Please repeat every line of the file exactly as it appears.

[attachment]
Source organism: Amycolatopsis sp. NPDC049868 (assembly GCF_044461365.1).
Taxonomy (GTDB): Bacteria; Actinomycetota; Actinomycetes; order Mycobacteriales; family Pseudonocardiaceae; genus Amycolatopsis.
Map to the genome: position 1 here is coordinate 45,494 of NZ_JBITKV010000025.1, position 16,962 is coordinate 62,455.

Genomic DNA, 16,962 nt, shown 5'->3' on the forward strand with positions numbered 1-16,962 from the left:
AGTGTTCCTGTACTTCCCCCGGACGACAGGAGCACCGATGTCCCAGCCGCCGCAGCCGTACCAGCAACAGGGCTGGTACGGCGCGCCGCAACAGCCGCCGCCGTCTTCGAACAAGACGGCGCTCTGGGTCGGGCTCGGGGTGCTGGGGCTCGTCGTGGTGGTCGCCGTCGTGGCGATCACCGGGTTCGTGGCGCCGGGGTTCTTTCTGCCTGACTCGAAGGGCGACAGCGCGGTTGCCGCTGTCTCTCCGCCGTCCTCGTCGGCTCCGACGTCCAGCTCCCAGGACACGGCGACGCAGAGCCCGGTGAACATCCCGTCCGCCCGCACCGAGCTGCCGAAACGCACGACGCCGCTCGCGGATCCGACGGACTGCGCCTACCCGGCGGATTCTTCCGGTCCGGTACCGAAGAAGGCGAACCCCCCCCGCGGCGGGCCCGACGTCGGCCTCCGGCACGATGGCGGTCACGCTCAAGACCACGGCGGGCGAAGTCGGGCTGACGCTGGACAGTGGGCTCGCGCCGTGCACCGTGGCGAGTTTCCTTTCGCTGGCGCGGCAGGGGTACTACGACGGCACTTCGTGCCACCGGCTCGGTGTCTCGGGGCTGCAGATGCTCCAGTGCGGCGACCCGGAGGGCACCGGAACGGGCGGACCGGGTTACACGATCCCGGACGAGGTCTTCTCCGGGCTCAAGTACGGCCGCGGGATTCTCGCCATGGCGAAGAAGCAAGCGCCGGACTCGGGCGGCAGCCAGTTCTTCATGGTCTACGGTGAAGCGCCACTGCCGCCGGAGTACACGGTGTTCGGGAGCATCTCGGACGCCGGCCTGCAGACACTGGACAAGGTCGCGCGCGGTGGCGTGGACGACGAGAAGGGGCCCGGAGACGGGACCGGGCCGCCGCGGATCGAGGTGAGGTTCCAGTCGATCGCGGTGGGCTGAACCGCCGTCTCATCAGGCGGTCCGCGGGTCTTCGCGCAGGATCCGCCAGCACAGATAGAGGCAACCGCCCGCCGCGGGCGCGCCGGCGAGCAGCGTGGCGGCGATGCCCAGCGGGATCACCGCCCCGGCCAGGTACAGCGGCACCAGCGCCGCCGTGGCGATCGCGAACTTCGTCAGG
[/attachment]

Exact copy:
Source organism: Amycolatopsis sp. NPDC049868 (assembly GCF_044461365.1).
Taxonomy (GTDB): Bacteria; Actinomycetota; Actinomycetes; order Mycobacteriales; family Pseudonocardiaceae; genus Amycolatopsis.
Map to the genome: position 1 here is coordinate 45,494 of NZ_JBITKV010000025.1, position 16,962 is coordinate 62,455.

Genomic DNA, 16,962 nt, shown 5'->3' on the forward strand with positions numbered 1-16,962 from the left:
AGTGTTCCTGTACTTCCCCCGGACGACAGGAGCACCGATGTCCCAGCCGCCGCAGCCGTACCAGCAACAGGGCTGGTACGGCGCGCCGCAACAGCCGCCGCCGTCTTCGAACAAGACGGCGCTCTGGGTCGGGCTCGGGGTGCTGGGGCTCGTCGTGGTGGTCGCCGTCGTGGCGATCACCGGGTTCGTGGCGCCGGGGTTCTTTCTGCCTGACTCGAAGGGCGACAGCGCGGTTGCCGCTGTCTCTCCGCCGTCCTCGTCGGCTCCGACGTCCAGCTCCCAGGACACGGCGACGCAGAGCCCGGTGAACATCCCGTCCGCCCGCACCGAGCTGCCGAAACGCACGACGCCGCTCGCGGATCCGACGGACTGCGCCTACCCGGCGGATTCTTCCGGTCCGGTACCGAAGAAGGCGAACCCCCCCCGCGGCGGGCCCGACGTCGGCCTCCGGCACGATGGCGGTCACGCTCAAGACCACGGCGGGCGAAGTCGGGCTGACGCTGGACAGTGGGCTCGCGCCGTGCACCGTGGCGAGTTTCCTTTCGCTGGCGCGGCAGGGGTACTACGACGGCACTTCGTGCCACCGGCTCGGTGTCTCGGGGCTGCAGATGCTCCAGTGCGGCGACCCGGAGGGCACCGGAACGGGCGGACCGGGTTACACGATCCCGGACGAGGTCTTCTCCGGGCTCAAGTACGGCCGCGGGATTCTCGCCATGGCGAAGAAGCAAGCGCCGGACTCGGGCGGCAGCCAGTTCTTCATGGTCTACGGTGAAGCGCCACTGCCGCCGGAGTACACGGTGTTCGGGAGCATCTCGGACGCCGGCCTGCAGACACTGGACAAGGTCGCGCGCGGTGGCGTGGACGACGAGAAGGGGCCCGGAGACGGGACCGGGCCGCCGCGGATCGAGGTGAGGTTCCAGTCGATCGCGGTGGGCTGAACCGCCGTCTCATCAGGCGGTCCGCGGGTCTTCGCGCAGGATCCGCCAGCACAGATAGAGGCAACCGCCCGCCGCGGGCGCGCCGGCGAGCAGCGTGGCGGCGATGCCCAGCGGGATCACCGCCCCGGCCAGGTACAGCGGCACCAGCGCCGCCGTGGCGATCGCGAACTTCGTCAGG